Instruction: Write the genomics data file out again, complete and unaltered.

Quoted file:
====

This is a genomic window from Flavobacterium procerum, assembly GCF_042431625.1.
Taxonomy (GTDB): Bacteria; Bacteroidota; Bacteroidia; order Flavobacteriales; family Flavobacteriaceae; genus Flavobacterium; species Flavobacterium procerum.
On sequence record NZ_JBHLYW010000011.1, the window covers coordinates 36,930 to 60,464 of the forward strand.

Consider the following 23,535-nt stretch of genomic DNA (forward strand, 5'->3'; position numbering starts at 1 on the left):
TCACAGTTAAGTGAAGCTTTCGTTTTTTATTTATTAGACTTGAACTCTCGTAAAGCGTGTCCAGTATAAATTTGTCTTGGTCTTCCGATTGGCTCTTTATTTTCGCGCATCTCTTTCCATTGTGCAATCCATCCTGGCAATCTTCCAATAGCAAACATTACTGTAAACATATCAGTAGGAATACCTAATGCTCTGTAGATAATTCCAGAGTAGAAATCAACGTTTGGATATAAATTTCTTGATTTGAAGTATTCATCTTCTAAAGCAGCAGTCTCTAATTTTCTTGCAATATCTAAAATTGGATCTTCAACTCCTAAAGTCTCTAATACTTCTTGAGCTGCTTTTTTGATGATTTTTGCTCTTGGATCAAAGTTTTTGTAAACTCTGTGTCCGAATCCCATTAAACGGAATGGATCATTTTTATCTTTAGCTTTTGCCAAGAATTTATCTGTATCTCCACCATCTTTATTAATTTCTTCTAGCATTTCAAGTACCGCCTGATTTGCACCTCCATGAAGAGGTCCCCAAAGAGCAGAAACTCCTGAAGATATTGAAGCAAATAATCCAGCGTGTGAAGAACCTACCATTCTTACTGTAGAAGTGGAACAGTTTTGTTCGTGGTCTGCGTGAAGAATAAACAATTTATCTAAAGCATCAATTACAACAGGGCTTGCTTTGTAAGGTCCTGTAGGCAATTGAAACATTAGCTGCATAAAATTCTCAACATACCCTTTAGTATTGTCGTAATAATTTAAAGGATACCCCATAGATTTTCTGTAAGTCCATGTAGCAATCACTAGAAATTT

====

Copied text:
This is a genomic window from Flavobacterium procerum, assembly GCF_042431625.1.
Taxonomy (GTDB): Bacteria; Bacteroidota; Bacteroidia; order Flavobacteriales; family Flavobacteriaceae; genus Flavobacterium; species Flavobacterium procerum.
On sequence record NZ_JBHLYW010000011.1, the window covers coordinates 36,930 to 60,464 of the forward strand.

Consider the following 23,535-nt stretch of genomic DNA (forward strand, 5'->3'; position numbering starts at 1 on the left):
TCACAGTTAAGTGAAGCTTTCGTTTTTTATTTATTAGACTTGAACTCTCGTAAAGCGTGTCCAGTATAAATTTGTCTTGGTCTTCCGATTGGCTCTTTATTTTCGCGCATCTCTTTCCATTGTGCAATCCATCCTGGCAATCTTCCAATAGCAAACATTACTGTAAACATATCAGTAGGAATACCTAATGCTCTGTAGATAATTCCAGAGTAGAAATCAACGTTTGGATATAAATTTCTTGATTTGAAGTATTCATCTTCTAAAGCAGCAGTCTCTAATTTTCTTGCAATATCTAAAATTGGATCTTCAACTCCTAAAGTCTCTAATACTTCTTGAGCTGCTTTTTTGATGATTTTTGCTCTTGGATCAAAGTTTTTGTAAACTCTGTGTCCGAATCCCATTAAACGGAATGGATCATTTTTATCTTTAGCTTTTGCCAAGAATTTATCTGTATCTCCACCATCTTTATTAATTTCTTCTAGCATTTCAAGTACCGCCTGATTTGCACCTCCATGAAGAGGTCCCCAAAGAGCAGAAACTCCTGAAGATATTGAAGCAAATAATCCAGCGTGTGAAGAACCTACCATTCTTACTGTAGAAGTGGAACAGTTTTGTTCGTGGTCTGCGTGAAGAATAAACAATTTATCTAAAGCATCAATTACAACAGGGCTTGCTTTGTAAGGTCCTGTAGGCAATTGAAACATTAGCTGCATAAAATTCTCAACATACCCTTTAGTATTGTCGTAATAATTTAAAGGATACCCCATAGATTTTCTGTAAGTCCATGTAGCAATCACTAGAAATTT